Los Angeles County

Possible Reopening of Controversial Juvenile Probation Camps for Youth Offenders Sparks Lawsuit, Protests

The issue came to light in September 2020 when Gov. Gavin Newsom announced the state's California Department of Juvenile Justice would begin closing its facilities.

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In November 2020, the Santa Clarita City Council approved a 375-unit project called Bouquet Canyon Residential. It will boast a public open space, hiking trails, recreation areas, and public parks.

Its neighbor is a shuttered juvenile correction facility that's being eyed for reopening to house some of Los Angeles County's most violent young offenders.

That has homeowners concerned.

"None of us are saying they don't need to find a better plan for taking care of them or getting them to a point to where they're not in jail constantly. But you don't put a prison 600 feet from homes," said Sue Fischer, who started the Facebook page, No Prison Development on Bouquet Canyon, last summer.

The issue came to light in September 2020 when Gov. Gavin Newsom announced that the state's California Department of Juvenile Justice would begin closing its facilities, shifting responsibility of housing young offenders to the counties.

The LA County camps were selected in March on a vote of the LA County Board of Supervisors. Campus Vernon Kilpatrick in Malibu and Camp Joseph Scott in Santa Clarita were picked for the males and the Dorothy Kirby Center in Commerce was chosen to house females.

Camp Scott, which closed in May 2020 and is vacant, has a capacity to house 110. Probation officials say they anticipate being able to house up to 60 boys and young men there. Kilpatrick, opened 2017, can house up to 45. The Dorothy Kirby Center can house up to 15 girls and young women.

This week, the city of Santa Clarita announced a lawsuit against the county of Los Angeles, saying Camp Scott is unsuitable as a location for inmates. Santa Clarita City Council members and community members on Monday held a news conference announcing the California Environmental Quality Act lawsuit.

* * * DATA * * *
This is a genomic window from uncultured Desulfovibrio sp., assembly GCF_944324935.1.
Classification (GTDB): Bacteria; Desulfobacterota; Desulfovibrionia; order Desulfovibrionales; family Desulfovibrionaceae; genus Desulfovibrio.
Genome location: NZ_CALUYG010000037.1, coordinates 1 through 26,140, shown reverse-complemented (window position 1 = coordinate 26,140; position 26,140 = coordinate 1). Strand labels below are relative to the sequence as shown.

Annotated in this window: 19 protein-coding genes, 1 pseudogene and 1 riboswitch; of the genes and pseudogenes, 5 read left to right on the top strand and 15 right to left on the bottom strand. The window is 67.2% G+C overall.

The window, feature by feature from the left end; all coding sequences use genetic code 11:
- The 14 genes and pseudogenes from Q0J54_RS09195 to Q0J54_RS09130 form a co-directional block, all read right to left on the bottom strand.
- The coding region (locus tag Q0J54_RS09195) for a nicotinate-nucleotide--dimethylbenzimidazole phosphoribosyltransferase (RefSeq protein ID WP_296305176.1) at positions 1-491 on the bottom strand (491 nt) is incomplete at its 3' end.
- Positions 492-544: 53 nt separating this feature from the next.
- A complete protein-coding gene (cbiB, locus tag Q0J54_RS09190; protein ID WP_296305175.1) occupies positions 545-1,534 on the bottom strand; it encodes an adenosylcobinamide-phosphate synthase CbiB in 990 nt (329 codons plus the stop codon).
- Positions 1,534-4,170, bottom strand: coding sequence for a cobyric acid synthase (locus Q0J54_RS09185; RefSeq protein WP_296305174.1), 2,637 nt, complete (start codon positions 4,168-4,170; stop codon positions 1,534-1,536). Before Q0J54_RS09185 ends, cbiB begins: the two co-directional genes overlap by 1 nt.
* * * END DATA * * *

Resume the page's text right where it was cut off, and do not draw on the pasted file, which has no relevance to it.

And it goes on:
"Today was the beginning of very serious work to keep, not only our residents safe, but also the very people that will be serving time in this extremely inadequate prison," said Mayor Laurene Weste. "The Santa Clarita City Council is committed to stopping juvenile serious offenders from being placed at Camp Scott, and so is our Supervisor Kathryn Barger who voted against this atrociously, poor-thought out option for these violent criminals. I appreciate our community rallying together and standing strong against this plan. The City remains unwavering and will remain vigilant on this issue."

In a statement, Barger reacted to the Santa Clarita’s lawsuit.

"I'm not surprised that the City of Santa Clarita is challenging the Board of Supervisors' decision," she said. "I voted against housing juvenile offenders at Camp Scott because I backed the recommendations made by our Probation Department’s experts. These are the individuals hired by our Board to oversee and help these youth, and they clearly came to the conclusion that Nidorf Juvenile Hall is the better option. This matter continues to be very important to me. I will closely track the discussion and developments set in motion by the city’s lawsuit."

LA County has been working to reform the way it handles juvenile detention after problems in recent years with a rise in the use of pepper spray by probation officers on youth in custody.

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